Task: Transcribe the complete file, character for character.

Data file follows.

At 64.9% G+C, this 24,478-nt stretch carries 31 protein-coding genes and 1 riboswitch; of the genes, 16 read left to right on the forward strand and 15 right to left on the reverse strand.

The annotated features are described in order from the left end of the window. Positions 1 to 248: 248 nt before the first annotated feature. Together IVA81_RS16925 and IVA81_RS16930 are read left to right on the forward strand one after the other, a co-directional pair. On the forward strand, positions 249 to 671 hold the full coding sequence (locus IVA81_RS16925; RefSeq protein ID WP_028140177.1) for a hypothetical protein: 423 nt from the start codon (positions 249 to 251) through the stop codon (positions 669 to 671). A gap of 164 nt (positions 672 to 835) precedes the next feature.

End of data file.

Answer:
At 64.9% G+C, this 24,478-nt stretch carries 31 protein-coding genes and 1 riboswitch; of the genes, 16 read left to right on the forward strand and 15 right to left on the reverse strand.

The annotated features are described in order from the left end of the window. Positions 1 to 248: 248 nt before the first annotated feature. Together IVA81_RS16925 and IVA81_RS16930 are read left to right on the forward strand one after the other, a co-directional pair. On the forward strand, positions 249 to 671 hold the full coding sequence (locus IVA81_RS16925; RefSeq protein ID WP_028140177.1) for a hypothetical protein: 423 nt from the start codon (positions 249 to 251) through the stop codon (positions 669 to 671). A gap of 164 nt (positions 672 to 835) precedes the next feature.